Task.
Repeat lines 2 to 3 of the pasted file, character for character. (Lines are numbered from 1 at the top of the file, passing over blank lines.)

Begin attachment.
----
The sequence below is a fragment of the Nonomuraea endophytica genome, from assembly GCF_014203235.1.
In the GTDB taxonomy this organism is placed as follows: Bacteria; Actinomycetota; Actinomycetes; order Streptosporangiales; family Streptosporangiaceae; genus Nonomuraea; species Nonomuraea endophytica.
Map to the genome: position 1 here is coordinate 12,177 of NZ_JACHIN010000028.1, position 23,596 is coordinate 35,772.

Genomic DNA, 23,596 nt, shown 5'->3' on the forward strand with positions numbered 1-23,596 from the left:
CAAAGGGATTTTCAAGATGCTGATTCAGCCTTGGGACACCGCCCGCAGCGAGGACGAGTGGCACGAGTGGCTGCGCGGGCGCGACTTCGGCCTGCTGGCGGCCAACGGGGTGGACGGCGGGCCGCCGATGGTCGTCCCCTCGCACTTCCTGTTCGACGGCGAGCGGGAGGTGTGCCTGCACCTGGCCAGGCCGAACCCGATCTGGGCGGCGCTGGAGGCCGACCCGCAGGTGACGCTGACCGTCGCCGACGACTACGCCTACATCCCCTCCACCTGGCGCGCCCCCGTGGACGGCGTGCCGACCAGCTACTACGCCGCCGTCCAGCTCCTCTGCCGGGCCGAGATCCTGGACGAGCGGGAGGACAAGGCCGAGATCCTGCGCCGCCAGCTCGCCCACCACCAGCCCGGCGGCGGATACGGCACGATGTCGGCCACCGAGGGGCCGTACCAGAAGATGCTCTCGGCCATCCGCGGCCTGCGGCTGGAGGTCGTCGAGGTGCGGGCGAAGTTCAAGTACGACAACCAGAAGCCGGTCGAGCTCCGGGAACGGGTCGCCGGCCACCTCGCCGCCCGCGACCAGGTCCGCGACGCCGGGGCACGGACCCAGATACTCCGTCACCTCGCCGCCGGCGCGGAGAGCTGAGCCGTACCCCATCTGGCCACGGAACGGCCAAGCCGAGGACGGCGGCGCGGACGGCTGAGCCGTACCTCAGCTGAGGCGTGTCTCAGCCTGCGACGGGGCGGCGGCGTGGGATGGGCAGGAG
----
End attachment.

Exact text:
In the GTDB taxonomy this organism is placed as follows: Bacteria; Actinomycetota; Actinomycetes; order Streptosporangiales; family Streptosporangiaceae; genus Nonomuraea; species Nonomuraea endophytica.
Map to the genome: position 1 here is coordinate 12,177 of NZ_JACHIN010000028.1, position 23,596 is coordinate 35,772.